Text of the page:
Paul Elliman: Not really, I was collecting images that show the body communicating as a language of gestures well before I found a way to work directly with typography—or mainly against it. A few years later, after working with the found typography of objects, I started to think about these images in relation to forms of writing.

CSM: You’ve spoken about these images connecting with a gestural language much older than typography or written language…

PE: Also that I find them in contemporary magazines, an image-based media where gestural language also belongs to a more recent technical stage of human communication.

CSM: Gestures mediated just as writing is, sometimes even looking like writing?

PE: Some of the shapes and lines resemble script or alphabetical signs: vertical, diagonal or horizontal limbs; straight, arching or crossed arms, the curve of the back or the neck. But in most cases they seem even more abstract, whether moving or still, even while enacting gender or other socially specific coded gestures or posture.

CSM: And the images show the body communicating via a cultural semiotics of clothing, a further example of language developing under the impact of mass-production?

PE: Yes, but I’m also a body and I’m interested in what the body is or wants. These images try to frame gestural language between a history of mechanical language in relation to the body, something I can’t really trust, and how the body communicates its own sensual mechanisms, which I think I can still believe in.

[August 2013]


O Tell Me the Truth About Love
 
O Tell Me the Truth About Love is an ongoing list of industrial materials that Elliman began compiling in 2002. Taking its title from a song lyric by the poet W. H. Auden (which lists out things, places and events that are supposed to characterize “love”), the list offers a roll call of all those things that constitute our material lives yet are rarely called by names other than a few generic terms such as wood, metal, paper or plastic. Lacking any apparent order, the list is presented as a long, unending single sentence that merges the production of materials with the production of language, reflecting the inconclusive nature of both.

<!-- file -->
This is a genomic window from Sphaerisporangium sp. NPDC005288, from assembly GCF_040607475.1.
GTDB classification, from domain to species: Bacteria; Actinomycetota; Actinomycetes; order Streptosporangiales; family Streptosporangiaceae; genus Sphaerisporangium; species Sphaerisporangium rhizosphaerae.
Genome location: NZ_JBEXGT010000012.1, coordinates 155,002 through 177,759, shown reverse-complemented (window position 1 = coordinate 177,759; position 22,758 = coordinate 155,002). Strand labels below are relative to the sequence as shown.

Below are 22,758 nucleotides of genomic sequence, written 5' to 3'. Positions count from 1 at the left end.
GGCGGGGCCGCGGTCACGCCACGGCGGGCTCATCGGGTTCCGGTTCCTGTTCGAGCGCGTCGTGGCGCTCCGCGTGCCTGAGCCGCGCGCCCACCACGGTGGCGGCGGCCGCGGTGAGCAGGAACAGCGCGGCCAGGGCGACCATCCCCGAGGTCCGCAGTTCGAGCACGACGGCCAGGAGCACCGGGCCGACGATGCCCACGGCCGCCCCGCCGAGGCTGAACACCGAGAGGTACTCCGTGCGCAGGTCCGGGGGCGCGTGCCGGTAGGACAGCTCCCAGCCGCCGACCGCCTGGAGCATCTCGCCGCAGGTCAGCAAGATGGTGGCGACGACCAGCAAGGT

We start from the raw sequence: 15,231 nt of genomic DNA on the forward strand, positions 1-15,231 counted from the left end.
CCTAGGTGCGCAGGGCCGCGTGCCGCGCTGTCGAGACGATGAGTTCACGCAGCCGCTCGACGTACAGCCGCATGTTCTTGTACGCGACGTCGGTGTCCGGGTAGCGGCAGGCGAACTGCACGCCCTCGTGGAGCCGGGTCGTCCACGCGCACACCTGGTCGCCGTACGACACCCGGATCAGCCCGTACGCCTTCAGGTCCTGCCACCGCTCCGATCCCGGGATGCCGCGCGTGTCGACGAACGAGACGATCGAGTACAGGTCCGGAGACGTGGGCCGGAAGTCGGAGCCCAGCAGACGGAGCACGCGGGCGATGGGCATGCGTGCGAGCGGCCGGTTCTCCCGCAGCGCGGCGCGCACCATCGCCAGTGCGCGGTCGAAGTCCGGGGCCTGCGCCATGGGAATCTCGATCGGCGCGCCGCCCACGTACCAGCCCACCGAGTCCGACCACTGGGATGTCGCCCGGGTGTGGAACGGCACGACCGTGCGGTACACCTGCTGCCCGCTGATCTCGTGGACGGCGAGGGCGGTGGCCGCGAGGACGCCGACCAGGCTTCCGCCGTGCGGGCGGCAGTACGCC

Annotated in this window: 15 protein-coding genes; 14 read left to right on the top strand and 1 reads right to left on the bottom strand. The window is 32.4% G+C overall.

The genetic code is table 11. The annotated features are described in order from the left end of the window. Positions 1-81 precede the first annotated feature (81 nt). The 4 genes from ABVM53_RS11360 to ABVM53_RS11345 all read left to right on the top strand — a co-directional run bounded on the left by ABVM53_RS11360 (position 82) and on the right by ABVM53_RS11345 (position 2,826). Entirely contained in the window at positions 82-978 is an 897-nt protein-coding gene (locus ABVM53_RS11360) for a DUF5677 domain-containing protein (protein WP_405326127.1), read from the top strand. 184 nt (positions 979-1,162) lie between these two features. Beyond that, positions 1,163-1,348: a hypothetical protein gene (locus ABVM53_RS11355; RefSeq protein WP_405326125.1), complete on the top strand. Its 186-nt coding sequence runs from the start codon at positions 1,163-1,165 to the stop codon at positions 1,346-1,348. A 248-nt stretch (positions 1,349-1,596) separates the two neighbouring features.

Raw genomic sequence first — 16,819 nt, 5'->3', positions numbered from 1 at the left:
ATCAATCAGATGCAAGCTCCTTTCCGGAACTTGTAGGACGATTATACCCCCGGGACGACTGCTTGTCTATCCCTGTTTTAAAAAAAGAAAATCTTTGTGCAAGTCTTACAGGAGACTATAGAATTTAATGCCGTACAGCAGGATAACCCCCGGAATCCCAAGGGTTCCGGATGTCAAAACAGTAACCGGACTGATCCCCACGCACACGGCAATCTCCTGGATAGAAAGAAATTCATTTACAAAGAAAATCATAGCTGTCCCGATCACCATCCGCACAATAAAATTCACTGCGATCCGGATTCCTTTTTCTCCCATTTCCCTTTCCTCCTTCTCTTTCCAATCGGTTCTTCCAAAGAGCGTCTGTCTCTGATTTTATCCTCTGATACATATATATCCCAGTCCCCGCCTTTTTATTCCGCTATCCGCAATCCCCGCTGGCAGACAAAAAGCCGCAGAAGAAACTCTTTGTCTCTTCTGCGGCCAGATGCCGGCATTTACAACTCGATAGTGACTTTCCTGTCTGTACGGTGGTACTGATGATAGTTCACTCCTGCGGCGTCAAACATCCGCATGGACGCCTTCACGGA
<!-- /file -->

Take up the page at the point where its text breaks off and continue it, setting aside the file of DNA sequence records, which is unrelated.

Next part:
O Tell Me the Truth About Love
 
2002–ongoing

Die-cast metal, black annealed wire, hot-dipped bright-spangled galv, zinc section, copper, tungsten, chromium, friction-welded bright bar, sheared-edge zintec, lead, cast iron, nickel foil, brass, cold-rolled mild steel, white antistatic non-toxic PVC, ceramic metal, matt black thermoplastic, bonded natural rubber, spring steel, ivory faced insulation board, rebar, lycra, bitumastic, stainless steel foil, profiled medium density fibreboard, unalloyed nickel, TiCoat™, structural steel, lamellar graphite, high strength bronze, cermet (metal-ceramics), nebar, aluminium, molybdenum steel, veneered board, brazed carbide, high cobalt steel, polyurethane tube, fine steel wool, blow-moulded plastic, polypropylene, butyl, PVA, PVC, perspex, Ripstop Nylon™, […]


Techniques of the Body

Techniques of the Body


Techniques of the Body

Techniques of the Body


Untitled

Untitled (September magazine)


Untitled

Untitled (September magazine)


Untitled

Untitled (September magazine)


Untitled

Untitled (September magazine)


Untitled

Untitled (September magazine)


© Typojanchi 2013